Question: In terms of how the pandemic has affected everyone, how would you say that your career has been affected now that there aren’t many tournaments being scheduled?

Answer: I think in that way it’s affected everyone; you know. I think in India, we are truly blessed because a lot of us who are professional sports men and women, quite a few of us, I would say, are employed and are looked after. I’m employed with ONGC(Oil and Natural Gas Corporation of India), so don’t have a lot of burdens. But for players who aren’t employed and rely completely on the sport it’s very difficult. It’s very difficult not having tournament’s, because not having tournaments, means you don’t have sponsors paying you and that becomes very difficult because unlike us, they don’t have jobs. Few of us, top sports men and women in India, we do have jobs, so we’ve been blessed that way. But for those who aren’t it has been truly, truly very difficult. For coaches, it has been difficult, for everyone related to sport it has been difficult, as it has been difficult for everyone. But at the same time, all of us are on the same boat, so you have to just go with the flow and again, like I said, I’ve been truly blessed to be employed with ONGC and that’s been a huge savior because I don’t need to worry a lot because they are looking after us. I’m lucky that way, but then not everyone is, so it becomes very difficult when you don’t have that kind of backing and support and of course, sport as like all the other businesses, have taken a massive hit but we are slowly looking at starting things. We have the Danish open, that’s going on currently and that’s one of the first for us, post the pandemic and the whole lockdown thing. So, hopefully the tour gets started soon. After this tournament, we don’t have anything else, probably another one and next it starts only in January. It’s a huge wait, but if you can’t play, then you got to find ways in which you can still stay associated with the game and keep your mind fresh.

Question: Has the government, in any way, helped you get back to training and back on schedule with your usual routine now that things have eased up a bit?

Answer: I would say, the government’s helped me in the way that, in Bangalore, we started our practice early. Earlier than a lot of other cities, in fact. So, I think, thanks to the Karnataka government, I could at least start training towards end of May. The central government did get us to have a camp in Hyderabad, that was around the first of August. That was only for the elite athletes but that’s the way in which they’ve helped. I didn’t go there because I’ve been very happy with the training that’s been given to me, here in Bangalore and I didn’t think it was safe for me to go there, given the current situation. I thought it was safer for me to stay here and train, as long as I’m training well. So, that way, they did help us out by getting things started.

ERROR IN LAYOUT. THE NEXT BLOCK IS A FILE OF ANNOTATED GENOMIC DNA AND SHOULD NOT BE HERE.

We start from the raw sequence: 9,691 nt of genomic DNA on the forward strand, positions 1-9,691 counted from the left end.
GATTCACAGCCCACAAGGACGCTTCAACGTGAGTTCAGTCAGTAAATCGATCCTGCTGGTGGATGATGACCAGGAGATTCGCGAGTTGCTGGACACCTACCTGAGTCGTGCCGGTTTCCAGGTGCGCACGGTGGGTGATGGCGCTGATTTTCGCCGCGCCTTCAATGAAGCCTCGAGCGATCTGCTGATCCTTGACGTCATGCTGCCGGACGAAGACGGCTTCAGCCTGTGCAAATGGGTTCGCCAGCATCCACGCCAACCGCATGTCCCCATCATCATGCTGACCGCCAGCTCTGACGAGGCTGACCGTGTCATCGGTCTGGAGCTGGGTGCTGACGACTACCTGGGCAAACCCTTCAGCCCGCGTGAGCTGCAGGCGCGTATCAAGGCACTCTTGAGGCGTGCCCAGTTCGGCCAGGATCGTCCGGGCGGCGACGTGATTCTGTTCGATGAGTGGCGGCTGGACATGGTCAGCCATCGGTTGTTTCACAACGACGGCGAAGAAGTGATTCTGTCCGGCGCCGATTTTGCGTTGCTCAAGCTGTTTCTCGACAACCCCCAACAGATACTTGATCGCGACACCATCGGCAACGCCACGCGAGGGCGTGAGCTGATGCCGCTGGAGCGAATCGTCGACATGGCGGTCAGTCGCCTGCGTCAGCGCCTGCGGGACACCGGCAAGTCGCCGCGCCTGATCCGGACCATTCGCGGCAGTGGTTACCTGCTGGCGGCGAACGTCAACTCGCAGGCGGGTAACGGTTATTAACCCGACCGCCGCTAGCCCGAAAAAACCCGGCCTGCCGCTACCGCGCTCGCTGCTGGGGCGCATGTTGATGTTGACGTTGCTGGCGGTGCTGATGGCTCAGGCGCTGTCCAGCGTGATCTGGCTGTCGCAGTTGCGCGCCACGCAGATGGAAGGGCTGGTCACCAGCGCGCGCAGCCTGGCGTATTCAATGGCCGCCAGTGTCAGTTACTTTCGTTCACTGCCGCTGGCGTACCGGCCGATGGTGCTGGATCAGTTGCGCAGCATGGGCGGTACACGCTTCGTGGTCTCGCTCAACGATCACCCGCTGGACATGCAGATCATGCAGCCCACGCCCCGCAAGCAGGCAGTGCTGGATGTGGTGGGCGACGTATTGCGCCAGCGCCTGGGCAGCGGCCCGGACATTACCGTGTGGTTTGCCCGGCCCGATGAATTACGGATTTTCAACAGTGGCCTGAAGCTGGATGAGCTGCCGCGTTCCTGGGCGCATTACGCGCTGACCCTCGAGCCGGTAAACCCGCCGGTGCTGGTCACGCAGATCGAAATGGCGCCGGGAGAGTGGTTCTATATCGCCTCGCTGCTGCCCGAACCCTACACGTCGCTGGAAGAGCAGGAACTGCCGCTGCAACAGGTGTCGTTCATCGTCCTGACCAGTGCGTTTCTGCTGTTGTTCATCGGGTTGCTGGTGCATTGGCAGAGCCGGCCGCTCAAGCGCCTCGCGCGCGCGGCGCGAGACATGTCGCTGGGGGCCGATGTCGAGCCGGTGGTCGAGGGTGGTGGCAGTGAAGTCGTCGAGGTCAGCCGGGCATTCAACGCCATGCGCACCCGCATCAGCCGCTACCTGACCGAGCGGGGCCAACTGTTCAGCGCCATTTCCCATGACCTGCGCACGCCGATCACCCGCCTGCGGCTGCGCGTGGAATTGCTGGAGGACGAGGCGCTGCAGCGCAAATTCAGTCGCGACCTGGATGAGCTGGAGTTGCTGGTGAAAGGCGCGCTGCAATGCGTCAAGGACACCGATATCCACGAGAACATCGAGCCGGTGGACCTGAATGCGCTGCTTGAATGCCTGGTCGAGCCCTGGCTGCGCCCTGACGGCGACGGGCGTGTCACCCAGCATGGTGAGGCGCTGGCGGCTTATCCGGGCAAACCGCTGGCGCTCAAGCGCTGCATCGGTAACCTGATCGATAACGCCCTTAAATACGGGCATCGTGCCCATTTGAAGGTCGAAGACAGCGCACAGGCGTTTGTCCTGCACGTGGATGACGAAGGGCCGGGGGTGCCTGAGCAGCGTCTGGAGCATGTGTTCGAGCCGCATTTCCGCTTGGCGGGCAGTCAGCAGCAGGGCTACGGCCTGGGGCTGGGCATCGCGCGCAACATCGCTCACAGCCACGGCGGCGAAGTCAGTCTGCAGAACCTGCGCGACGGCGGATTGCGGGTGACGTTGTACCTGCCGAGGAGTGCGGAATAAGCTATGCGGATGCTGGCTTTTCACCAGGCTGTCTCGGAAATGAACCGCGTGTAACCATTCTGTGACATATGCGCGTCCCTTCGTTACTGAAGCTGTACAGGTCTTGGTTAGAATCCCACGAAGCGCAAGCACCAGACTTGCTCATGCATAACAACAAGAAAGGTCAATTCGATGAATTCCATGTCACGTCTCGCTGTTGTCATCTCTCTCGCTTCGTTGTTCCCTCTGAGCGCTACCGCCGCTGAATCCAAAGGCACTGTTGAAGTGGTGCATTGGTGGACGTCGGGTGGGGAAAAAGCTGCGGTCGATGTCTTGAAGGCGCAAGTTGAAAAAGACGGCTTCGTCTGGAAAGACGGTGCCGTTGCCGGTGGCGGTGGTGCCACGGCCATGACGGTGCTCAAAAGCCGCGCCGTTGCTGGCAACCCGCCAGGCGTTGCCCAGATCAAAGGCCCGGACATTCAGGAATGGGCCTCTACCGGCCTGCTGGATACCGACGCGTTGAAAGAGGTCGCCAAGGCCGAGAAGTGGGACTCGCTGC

Question: What do you think lies in store for the future of the sporting industry and for all sports in India, given the pandemic situation?

Answer: I can’t really say, because that’s something that’s very unpredictable right now. Every couple of weeks, things are changing and it’s not something that you can really speak about much until things get normal to a certain extent or a certain degree. I think the most important thing right now would be for us to get our domestic sporting events started. Of course, training has started but then, on the other hand, we do need competition. Even if you’re not getting to travel outside, I would say it’s important for competition to resume, but I don’t see that happening anytime soon. So, it’s all just like a waiting game and in the waiting game, I think the most important thing for all of us is to try and hone our respective skills in our sport and see what we can do to keep improving till the time things open completely. With things being so unsure, it’s important to make sure that all of us are mentally present and fresh. As for the future of the sport, it’s very difficult to say because you don’t know how things are going to pan out. I don’t know if the whole bubble thing is going to pick on and all of us are going to be playing in respective sporting bubbles. You don’t know if that’s going to be the new norm or it might be, by the start of the next year things will get back to normal, then you don’t need to have a bubble. I doubt if that would happen and it’s going to be a long time till things get better, but a lot of the sports are experimenting with having the whole bubble system where all the athletes are confined, they’re checking and  getting them tested frequently. It’s very unpredictable to see what the future’s going to hold. It’s just a game of wait and watch. As long as all of us get to play and compete in a safe environment, I think that’s all we can ask for right now.

 

Question: How would you feel that your training has become, in terms of preparation of upcoming events?